Nico Fröhberg (PhD Student)

Research Interests:

  • Processes controlling the concentration and availability of biologically relevant trace elements to the ocean (e.g. Fe/Cu/Zn) including their behavior at transition zones like estuaries and hydrothermal systems with regards to particle adsorption, redox speciation and complexation by organic ligands.
  • Lowering barriers of access to scientific research through development of low-cost open source electrochemical methods i.e. for in-situ voltammetric measurements.

Research project:

Organic complexation of Zn and other trace metals (such as Fe and Cu) in geochemical transition zones by voltammetric methods

Within my PhD project, I am studying the behavior of trace metals, such as zinc (Zn), nickel (Ni), copper (Cu), and iron (Fe) at marine geochemical transition zones. Trace metals act as micro nutrients to marine phytoplankton and are present in such low concentrations in seawater that their availability can limit the growth of certain species, thus acting as a significant control parameter for the marine food web. At these transition zones, including estuaries, hydrothermal vents and the sediment-water interface, the investigated trace metals experience significant changes in the geochemical regime, affecting their chemical behavior as they are transported into the ocean or removed from the water column. Particularly the adsorption and desorption to/from particulate material and the complexation by organic ligands strongly affect the fate of trace metals entering the marine geochemical system.

I investigate these processes by analysis of different size fractions after sequential filtration and CLE-AdCSV (competitive ligand exchange – adsorptive cathodic stripping voltammetry) experiments for the determination of ligand concentrations and complexation constants. My work focusses on the analysis of water samples from hydrothermal plumes of the Kermadec and Tonga arcs as well as the Amazon river estuary.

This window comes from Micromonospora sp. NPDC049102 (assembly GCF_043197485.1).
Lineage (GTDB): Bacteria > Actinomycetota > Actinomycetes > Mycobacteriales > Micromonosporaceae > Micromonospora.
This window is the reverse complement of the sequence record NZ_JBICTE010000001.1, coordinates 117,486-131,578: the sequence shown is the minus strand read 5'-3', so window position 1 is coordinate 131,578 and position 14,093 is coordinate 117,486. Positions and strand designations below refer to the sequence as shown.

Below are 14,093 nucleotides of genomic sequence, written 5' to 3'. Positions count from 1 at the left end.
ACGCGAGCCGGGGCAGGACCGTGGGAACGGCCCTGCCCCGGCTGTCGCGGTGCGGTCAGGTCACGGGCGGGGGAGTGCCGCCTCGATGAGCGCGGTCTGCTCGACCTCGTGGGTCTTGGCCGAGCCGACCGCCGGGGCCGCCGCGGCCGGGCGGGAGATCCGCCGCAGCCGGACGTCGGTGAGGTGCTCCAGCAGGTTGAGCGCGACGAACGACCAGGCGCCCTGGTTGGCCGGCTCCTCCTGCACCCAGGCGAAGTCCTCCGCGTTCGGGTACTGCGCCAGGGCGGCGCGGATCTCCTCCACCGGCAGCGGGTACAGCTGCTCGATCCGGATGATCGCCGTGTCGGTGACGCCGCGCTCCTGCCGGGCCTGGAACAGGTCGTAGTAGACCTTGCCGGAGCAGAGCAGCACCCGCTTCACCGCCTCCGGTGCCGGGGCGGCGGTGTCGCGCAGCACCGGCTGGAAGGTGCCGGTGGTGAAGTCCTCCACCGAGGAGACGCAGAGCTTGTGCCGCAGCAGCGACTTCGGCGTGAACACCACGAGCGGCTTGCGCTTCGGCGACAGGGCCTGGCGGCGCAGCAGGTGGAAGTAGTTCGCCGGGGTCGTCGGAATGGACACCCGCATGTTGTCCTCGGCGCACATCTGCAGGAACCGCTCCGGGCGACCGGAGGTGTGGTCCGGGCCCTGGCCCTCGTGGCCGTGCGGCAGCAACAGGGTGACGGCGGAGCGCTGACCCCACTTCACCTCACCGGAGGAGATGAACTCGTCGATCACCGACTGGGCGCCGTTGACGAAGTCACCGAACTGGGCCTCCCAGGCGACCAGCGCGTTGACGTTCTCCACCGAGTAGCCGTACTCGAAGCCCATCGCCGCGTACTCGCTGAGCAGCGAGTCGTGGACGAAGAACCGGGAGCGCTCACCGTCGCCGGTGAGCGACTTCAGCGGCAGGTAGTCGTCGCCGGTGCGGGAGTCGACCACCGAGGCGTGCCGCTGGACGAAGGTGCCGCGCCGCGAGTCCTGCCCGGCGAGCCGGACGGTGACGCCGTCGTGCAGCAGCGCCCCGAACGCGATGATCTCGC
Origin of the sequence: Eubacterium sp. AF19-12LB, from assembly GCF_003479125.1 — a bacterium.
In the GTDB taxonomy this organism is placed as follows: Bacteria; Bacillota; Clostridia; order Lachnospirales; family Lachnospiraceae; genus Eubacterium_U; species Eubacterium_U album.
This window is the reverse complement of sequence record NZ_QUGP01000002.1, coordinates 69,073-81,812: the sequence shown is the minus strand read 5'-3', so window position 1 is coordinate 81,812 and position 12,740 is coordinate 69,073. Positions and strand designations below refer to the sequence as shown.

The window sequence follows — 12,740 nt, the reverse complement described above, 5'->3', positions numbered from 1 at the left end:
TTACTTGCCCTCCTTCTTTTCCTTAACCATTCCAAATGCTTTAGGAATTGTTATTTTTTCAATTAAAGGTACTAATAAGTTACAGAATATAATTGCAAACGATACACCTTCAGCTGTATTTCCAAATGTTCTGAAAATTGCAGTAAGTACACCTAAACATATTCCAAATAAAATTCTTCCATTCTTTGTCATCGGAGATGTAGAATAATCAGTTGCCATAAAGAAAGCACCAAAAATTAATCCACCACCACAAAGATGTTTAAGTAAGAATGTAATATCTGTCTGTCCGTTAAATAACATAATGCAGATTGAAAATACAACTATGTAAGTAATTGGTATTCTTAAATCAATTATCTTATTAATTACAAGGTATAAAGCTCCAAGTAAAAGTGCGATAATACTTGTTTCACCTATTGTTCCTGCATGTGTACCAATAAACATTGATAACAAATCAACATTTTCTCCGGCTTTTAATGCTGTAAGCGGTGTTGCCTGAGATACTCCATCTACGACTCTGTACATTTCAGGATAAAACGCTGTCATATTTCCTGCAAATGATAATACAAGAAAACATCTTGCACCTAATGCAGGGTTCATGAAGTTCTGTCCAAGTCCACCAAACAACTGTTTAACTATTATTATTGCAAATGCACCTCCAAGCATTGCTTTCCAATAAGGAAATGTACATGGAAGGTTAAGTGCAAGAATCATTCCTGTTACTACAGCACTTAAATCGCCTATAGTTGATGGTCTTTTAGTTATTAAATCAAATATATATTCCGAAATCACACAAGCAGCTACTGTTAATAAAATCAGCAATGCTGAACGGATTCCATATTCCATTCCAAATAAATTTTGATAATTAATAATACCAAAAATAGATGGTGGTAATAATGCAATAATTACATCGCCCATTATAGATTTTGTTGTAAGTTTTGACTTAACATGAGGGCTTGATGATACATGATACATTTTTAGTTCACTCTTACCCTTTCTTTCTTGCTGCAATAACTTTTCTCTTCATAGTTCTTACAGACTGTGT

Additionally, I am developing a low-cost open source potentiostat to reduce the cost of these electrochemical measurements and enable in-situ measurements of trace metal concentrations in anoxic systems as well as sulphide concentrations that are relevant as complexing agents for chalcophile elements.

Ongoing projects:

Amazon-Geotraces (DFG)

RV METEOR (M147) research cruise to the Amazon Estuary, May 2018

Blog from the cruise:

Related work group publications:

  • Donald, H. K., Foster, G. L., Fröhberg, N., Swann, G. E. A., Poulton, A., Moore, C. M., & Humphreys, M. P. (2019). The pH dependency of the boron isotopic composition of diatom opal (Thalassiosira weissflogii). Biogeosciences Discuss., 2019, 1–27.
  • Kleint, C., Bach, W., Diehl, A., Fröhberg, N., Garbe-Schönberg, D., Hartmann, J.F., de Ronde, C.E.J., Sander, S.G., Strauss, H., Stucker, V., Thal, J., Zitoun, R. and Koschinsky, A. (2019): Geochemical characterization of highly diverse hydrothermal fluids from volcanic vent systems of the Kermadec intraoceanic arc, Chemical Geology. doi: 10.1016/j.chemgeo.2019.119289

Conference Presentations:

  • Fröhberg, N., Glazer, B. and Lio, S.: Development of a low-cost open-source potentiostat for in-situ electrochemical measurements (Talk); ICYMARE 2019, Bremen, Germany.